With almost three decades worth of roles under her belt, the name Angela Bassett still elicits both deep admiration and awe. If mainstream Hollywood has Meryl Streep up on a pedestal, Angela is easily the Grande Dame of Black Hollywood. From her explosive roles as the iconic Tina Turner to her car burning, woman-done-wrong role as Bernadine in “Waiting To Exhale” – there really isn’t anything the Ivy League trained thespian can’t do.
You’d think with such a stellar filmography, she’d have a right to indulge in some diva behavior. While Angela has helped to define the prototype of the “Strong Black Woman,” in actuality the talented actress is humble and gracious. When excited her speech belies her Southern roots (she grew up in St. Petersburg, FL) and is as inviting as a basket of fresh baked buttered biscuits. Even when she cusses (during this interview), she’s still a lady.
The Urban Daily caught up with Bassett to get the scoop on her new role as Secret Service Director Lynne Jacobs in “Olympus Has Fallen,” working with fellow acting heavyweight Morgan Freeman, the status of the “Waiting To Exhale” sequel and how she’s raising her daughter in a country where it’s open season on Black girls and women.
TUD: This is your first time working with Morgan Freeman. What was that experience like?
Angela Bassett: It was wonderful. I have been such an admirer of him and his work. I was actually intimidated. I mean how do I stand up against that? I think he must have a photographic memory because he’d memorize long passages of dialogue so quickly.
So I heard that Morgan would actually sing between takes. What songs or artists was he singing?
Very old school music like Sam And Dave or Earth, Wind and Fire. I’m not sure if that was his way to relax or it could be that he really loves music! It’s funny because that is nowhere near what I expected from Morgan because he’s so serious and has a “suffer no fools” demeanor.
Recently you joined Twitter Follow @ImAngelaBassett and Facebook. What’s it been like in the wild, wild space of social media?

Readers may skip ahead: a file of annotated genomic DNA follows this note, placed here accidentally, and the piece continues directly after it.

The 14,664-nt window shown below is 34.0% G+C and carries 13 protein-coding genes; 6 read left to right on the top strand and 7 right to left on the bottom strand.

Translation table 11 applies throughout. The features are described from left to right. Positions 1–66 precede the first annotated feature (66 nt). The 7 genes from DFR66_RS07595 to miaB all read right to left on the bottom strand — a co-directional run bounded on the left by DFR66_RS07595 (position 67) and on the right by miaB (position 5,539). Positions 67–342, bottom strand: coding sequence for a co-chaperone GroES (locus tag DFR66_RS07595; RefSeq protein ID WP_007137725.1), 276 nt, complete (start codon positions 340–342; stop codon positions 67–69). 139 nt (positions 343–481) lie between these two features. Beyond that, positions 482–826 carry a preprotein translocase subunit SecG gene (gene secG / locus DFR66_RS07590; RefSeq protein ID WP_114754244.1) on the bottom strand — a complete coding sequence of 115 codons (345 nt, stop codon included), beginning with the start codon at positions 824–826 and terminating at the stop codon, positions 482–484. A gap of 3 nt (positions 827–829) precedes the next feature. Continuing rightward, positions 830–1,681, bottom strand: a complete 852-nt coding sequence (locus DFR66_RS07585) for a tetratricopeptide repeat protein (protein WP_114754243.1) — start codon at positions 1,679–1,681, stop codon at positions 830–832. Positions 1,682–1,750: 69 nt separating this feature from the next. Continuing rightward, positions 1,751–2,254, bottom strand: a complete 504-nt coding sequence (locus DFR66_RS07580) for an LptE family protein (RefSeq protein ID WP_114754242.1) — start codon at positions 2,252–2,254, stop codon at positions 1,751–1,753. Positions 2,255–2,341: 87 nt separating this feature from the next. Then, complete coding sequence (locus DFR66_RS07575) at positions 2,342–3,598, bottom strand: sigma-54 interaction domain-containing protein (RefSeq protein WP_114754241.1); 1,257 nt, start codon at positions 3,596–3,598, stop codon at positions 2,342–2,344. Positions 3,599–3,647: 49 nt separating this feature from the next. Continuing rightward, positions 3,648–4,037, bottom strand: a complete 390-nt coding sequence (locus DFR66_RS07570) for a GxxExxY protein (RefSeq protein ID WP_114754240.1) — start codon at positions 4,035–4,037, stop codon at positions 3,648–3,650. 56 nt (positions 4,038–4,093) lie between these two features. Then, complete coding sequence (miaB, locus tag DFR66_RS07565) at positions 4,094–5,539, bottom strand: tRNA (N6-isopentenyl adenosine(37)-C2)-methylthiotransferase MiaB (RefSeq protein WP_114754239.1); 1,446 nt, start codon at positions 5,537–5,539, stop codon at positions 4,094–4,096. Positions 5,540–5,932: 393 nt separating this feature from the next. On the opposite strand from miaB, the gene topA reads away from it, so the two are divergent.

It’s good most times but then I’m the type of person who wants to satisfy everyone’s requests, but you can only do but so much of that. [When] you don’t know what’s real, you have to ascertain what’s legitimate. I’ve had a distant cousin reach out to me and also some friends from high school so that’s nice.
What’s the strangest request you’ve gotten so far?
Someone from prison. I’m trying to remember – was he still in prison or just out of prison? He wanted someone to write a screenplay about his life story and have Denzel Washington play his daddy. I guess I was supposed to get in touch with Denzel (chuckles).
You’re currently filming “Black Nativity” in New York. How’s it been shooting in the Big Apple?
Wonderful! I haven’t been in New York since “Malcolm X.” We’re filming up in Harlem as a matter of fact. Kasi Lemmons wrote the script and is also directing. She’s so talented [and] such a joy to work with. We used to come up and audition in New York when we were both starting out as actresses, and then we’d hang out afterwards, not caring if we got the job or not. So to see her growth and maturation, I was really happy to see that.
Since “Black Nativity” is a musical, can we expect to see you do any singing?
Of course, it’s a full on musical and dancing too! It felt more like preparing for a play because we had three full weeks of rehearsal before shooting. It’s great that I get to act opposite Forest Whitaker – the first time we worked together he was behind the camera directing “Waiting To Exhale.”
Will Forest be coming back to direct the “Waiting To Exhale” sequel?
I think he was thinking about it. The project has always been in flux. I did ask him on set. For Forest it all comes down to the story and how you’re going to tell it. That’s his number one priority right now. Especially in light of Whitney.
Is the plan to recast the Savannah character?
Exactly, that’s what I mean. How do you recast her? Or do you bring in a new character?